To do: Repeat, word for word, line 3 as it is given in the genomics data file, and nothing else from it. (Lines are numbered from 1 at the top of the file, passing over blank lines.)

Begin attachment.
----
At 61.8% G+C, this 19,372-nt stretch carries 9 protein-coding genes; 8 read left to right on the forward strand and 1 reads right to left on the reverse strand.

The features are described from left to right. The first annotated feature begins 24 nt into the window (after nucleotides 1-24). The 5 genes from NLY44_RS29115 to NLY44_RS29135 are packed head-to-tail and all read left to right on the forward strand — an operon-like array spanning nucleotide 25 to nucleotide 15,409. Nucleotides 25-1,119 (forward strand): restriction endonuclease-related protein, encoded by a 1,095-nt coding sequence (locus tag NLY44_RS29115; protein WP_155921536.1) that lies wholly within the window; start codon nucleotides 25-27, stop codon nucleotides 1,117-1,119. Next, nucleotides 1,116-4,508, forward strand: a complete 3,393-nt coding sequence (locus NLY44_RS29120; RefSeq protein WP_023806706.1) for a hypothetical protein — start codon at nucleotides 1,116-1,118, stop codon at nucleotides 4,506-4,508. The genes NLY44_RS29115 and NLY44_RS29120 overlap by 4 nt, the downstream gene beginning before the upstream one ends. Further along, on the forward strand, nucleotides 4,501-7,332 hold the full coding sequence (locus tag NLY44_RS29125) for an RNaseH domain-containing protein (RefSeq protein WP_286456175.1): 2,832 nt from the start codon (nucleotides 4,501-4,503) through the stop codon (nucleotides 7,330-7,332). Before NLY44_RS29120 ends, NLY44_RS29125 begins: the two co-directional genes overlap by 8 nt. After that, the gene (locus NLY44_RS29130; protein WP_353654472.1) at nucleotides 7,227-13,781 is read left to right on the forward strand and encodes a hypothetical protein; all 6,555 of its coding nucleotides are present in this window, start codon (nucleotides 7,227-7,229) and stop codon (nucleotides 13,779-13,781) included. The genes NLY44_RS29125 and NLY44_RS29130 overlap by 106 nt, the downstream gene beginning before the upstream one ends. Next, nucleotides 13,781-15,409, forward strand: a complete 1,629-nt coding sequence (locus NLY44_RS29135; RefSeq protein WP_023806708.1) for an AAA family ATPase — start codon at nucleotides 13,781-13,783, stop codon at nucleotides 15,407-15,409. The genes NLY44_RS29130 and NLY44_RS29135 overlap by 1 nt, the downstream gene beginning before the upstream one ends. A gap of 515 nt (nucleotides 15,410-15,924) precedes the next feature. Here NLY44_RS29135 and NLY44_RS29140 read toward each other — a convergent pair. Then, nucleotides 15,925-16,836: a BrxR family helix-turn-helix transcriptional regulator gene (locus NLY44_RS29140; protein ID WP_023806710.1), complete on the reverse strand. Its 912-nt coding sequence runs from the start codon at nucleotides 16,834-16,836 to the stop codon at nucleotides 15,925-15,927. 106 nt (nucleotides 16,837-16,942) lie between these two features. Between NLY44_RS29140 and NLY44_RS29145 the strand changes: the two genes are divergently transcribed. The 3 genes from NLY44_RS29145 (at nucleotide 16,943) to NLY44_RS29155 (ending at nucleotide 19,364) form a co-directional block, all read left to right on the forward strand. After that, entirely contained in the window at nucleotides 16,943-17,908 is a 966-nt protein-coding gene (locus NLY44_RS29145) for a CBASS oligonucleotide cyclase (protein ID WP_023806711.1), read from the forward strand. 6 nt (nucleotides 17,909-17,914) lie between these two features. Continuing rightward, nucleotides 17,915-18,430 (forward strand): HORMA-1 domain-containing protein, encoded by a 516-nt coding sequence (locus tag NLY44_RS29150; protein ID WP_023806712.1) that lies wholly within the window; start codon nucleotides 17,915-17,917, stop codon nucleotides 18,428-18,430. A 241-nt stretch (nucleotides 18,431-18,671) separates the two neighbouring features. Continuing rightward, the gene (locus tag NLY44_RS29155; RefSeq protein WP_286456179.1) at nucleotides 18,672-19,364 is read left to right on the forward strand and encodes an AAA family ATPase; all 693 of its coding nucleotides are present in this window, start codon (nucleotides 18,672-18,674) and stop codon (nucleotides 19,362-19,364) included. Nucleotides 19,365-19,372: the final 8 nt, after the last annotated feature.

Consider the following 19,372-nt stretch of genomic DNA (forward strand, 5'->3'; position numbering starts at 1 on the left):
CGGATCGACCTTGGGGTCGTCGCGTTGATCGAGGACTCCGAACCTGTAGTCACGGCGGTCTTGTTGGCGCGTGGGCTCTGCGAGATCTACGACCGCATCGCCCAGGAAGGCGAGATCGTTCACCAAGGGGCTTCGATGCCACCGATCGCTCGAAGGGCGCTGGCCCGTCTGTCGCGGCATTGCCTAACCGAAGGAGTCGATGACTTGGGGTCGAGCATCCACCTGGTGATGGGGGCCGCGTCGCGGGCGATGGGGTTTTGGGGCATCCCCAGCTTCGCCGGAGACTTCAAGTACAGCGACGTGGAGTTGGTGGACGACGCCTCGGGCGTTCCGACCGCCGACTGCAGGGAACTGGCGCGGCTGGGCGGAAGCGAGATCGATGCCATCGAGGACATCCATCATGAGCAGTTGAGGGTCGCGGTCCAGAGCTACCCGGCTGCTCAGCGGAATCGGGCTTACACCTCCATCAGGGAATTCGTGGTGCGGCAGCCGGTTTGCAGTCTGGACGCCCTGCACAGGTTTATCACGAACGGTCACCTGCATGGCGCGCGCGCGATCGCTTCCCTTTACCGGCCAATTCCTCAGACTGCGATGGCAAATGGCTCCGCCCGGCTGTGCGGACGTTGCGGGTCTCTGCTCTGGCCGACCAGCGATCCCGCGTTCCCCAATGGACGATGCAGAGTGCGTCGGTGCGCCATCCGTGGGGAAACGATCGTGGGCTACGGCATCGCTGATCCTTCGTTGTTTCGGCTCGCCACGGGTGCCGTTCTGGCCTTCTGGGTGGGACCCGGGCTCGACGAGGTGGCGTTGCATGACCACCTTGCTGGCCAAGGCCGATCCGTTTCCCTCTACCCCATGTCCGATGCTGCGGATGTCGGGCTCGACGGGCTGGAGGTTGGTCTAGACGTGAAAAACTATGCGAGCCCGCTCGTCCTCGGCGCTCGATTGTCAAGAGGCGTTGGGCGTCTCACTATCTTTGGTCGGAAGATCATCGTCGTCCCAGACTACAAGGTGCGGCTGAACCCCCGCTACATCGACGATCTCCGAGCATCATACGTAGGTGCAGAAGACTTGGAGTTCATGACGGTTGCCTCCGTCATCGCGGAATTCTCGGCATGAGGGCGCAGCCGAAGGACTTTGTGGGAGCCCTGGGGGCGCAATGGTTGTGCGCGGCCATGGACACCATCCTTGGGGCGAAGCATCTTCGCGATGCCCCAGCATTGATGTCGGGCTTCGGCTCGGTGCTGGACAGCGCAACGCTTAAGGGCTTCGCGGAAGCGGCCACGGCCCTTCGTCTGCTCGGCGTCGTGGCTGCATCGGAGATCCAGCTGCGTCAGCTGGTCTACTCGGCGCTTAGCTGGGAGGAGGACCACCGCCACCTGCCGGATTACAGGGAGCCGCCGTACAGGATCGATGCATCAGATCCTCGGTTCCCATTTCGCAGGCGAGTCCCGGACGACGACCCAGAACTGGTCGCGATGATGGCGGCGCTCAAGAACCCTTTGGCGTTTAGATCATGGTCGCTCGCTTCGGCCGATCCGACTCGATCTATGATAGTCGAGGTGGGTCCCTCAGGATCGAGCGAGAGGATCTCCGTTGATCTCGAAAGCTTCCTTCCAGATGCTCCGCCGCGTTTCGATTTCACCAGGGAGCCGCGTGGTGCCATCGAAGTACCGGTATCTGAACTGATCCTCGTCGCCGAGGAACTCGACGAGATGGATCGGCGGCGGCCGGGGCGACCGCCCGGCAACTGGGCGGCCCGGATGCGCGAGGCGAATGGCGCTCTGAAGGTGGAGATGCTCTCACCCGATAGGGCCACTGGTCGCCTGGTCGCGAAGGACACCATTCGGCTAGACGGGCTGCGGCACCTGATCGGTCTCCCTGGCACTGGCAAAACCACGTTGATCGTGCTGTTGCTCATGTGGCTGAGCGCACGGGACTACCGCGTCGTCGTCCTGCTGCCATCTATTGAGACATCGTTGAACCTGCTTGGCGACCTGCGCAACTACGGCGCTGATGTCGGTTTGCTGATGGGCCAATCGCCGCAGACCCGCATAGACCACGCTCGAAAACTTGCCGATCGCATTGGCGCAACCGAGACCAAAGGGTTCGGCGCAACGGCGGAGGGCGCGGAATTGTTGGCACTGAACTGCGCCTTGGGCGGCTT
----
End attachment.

Consider the following 19,372-nt stretch of genomic DNA (forward strand, 5'->3'; position numbering starts at 1 on the left):